Kids are another story altogether. Having a child born during med school or having a very young child upon entering med school can be a nightmare. This will commonly result in academic troubles for the student and relationship troubles for the couple. Best-case scenario is that the student stays afloat and the relationship stays together. This scenario will make it very difficult for a student to achieve high scores consistently enough to be on the top of the class, because no matter how smart a person is they’re still human. Raising a child takes so much time and energy that it is almost impossible to be there 100% for the child and be there 100% for your med school studies. It can be done of course, but with great difficulty and low likelihood. If you’re in this situation think twice about committing yourself to a highly competitive residency like orthopedics or dermatology.

 

My experience

So why do I feel qualified to talk to you about this? I’ve seen or experienced every bit of what I’ve mentioned above.

I’ve seen relationships fail and I’ve seen friends get married. I’ve seen a new parent have to repeat a year and I’ve seen people with kids endure. I was in a medium term (2+ years) relationship when I started medical school. The relationship was strained for sure, and we came out on the other side together. My first year was very difficult for us. The adjustment was astounding. We went through rough patches where we argued a lot, and other times where we just didn’t communicate much. We worked through it and now we have a much different relationship, which is very conducive to both our long-term success and my performance in medical school. She takes care of me and I’m eternally grateful for it. My lunch is packed with coffee ready to go in the morning, clothes ironed, apartment cleaned. When I do get a break from studying or in-between classes I spend with her as much as I can, trying to repay the favor as much as possible. I’ll catch up on chores around the house and take care of things that I didn’t have the time to do. We spend quality time together in different ways now, studying while watching sports, or studying all day and rewarding ourselves with a trip to the theatre or restaurant. We argue less and my grades are high, the best of both worlds. I can safely say my relationship is stronger and more mature than when I entered med school, and she has kept me going when med school was overwhelming.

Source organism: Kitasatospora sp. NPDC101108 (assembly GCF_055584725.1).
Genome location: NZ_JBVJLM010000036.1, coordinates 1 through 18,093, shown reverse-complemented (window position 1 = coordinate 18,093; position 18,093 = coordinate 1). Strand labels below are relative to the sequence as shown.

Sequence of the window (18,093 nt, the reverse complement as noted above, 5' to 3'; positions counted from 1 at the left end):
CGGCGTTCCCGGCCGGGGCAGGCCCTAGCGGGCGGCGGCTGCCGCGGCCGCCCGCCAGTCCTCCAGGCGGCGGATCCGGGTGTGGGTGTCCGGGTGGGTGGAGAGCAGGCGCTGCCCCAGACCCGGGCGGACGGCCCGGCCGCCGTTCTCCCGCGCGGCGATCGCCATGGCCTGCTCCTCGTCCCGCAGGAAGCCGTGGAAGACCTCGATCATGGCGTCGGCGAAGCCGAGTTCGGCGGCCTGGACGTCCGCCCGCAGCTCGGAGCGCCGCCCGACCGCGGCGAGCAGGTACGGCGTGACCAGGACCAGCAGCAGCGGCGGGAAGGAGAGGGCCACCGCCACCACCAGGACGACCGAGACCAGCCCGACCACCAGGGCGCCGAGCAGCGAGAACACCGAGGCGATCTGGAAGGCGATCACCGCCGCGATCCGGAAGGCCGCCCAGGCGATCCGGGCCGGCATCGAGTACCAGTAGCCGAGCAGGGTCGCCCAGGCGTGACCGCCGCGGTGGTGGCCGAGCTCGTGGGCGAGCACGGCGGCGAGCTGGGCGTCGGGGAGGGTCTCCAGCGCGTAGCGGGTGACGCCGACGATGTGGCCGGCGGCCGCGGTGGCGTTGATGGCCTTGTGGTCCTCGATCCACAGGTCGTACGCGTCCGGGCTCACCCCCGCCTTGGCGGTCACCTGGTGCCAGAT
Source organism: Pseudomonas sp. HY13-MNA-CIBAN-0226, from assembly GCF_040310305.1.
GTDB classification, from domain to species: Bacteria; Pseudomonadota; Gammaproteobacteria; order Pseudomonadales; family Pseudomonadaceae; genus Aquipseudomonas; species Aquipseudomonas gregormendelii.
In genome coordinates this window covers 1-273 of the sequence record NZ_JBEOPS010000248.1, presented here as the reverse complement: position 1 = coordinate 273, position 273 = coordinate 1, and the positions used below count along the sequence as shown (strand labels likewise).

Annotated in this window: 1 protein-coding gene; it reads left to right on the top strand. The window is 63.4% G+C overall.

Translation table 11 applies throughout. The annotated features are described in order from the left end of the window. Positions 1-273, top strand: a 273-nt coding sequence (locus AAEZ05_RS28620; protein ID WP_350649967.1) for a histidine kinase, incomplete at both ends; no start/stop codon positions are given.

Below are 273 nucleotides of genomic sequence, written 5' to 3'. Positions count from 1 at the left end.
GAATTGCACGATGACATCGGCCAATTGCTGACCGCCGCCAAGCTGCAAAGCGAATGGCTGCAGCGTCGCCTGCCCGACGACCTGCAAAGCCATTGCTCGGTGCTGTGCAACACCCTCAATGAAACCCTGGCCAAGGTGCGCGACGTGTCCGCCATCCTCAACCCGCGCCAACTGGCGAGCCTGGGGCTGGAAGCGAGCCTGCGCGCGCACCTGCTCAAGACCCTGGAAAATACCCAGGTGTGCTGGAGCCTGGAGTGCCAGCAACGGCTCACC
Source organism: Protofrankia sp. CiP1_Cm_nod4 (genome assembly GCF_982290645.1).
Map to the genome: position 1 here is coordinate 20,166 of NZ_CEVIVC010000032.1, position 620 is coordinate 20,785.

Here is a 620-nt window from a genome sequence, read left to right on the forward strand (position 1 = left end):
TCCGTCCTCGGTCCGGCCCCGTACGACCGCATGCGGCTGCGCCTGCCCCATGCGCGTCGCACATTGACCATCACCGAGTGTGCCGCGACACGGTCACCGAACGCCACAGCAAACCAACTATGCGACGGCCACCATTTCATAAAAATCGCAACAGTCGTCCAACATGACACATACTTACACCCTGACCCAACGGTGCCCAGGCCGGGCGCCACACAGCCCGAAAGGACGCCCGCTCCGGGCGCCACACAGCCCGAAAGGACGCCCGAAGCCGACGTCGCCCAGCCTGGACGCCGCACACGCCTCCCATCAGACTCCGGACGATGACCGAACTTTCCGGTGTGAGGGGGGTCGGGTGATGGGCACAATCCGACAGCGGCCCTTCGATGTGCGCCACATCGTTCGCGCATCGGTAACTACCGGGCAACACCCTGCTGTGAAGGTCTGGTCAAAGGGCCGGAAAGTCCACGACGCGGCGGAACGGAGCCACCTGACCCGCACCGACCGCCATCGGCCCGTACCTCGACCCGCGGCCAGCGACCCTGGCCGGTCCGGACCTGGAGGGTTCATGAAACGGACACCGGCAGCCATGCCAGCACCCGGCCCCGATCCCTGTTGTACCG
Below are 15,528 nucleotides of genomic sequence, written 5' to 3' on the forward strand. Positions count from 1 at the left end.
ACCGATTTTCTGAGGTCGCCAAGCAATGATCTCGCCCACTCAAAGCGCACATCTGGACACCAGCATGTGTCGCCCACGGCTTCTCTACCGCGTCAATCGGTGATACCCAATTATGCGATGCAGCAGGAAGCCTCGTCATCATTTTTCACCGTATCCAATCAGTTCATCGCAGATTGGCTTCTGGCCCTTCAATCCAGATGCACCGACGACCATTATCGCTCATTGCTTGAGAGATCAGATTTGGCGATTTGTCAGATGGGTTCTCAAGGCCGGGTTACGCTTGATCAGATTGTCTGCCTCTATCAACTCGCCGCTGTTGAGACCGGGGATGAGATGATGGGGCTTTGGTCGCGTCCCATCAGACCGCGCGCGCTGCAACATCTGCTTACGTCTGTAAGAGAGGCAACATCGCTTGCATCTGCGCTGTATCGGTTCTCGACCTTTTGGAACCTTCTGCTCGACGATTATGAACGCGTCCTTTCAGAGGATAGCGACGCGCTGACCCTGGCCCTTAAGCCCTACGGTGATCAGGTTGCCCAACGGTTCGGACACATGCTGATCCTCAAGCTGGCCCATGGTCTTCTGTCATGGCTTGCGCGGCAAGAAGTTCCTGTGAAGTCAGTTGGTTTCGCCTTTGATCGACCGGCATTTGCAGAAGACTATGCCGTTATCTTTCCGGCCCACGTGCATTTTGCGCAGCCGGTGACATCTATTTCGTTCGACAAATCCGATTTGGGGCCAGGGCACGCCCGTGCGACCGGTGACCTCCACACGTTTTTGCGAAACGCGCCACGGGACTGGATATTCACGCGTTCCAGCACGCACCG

How to handle the situation

So what do you do with all of this information? That will vary from person to person, but make sure that choice is yours. Don’t break up just because you heard that’s what you have to do, and don’t stay together just because you guys kind of like each other right now. Now is the time to start thinking long-term. What are your goals in medicine? What are your goals with this relationship? Have an open dialogue with your SO now, and you’ll thank me later.

 

Feel free to ask any questions, either here or via email alex@clutchtutoring.com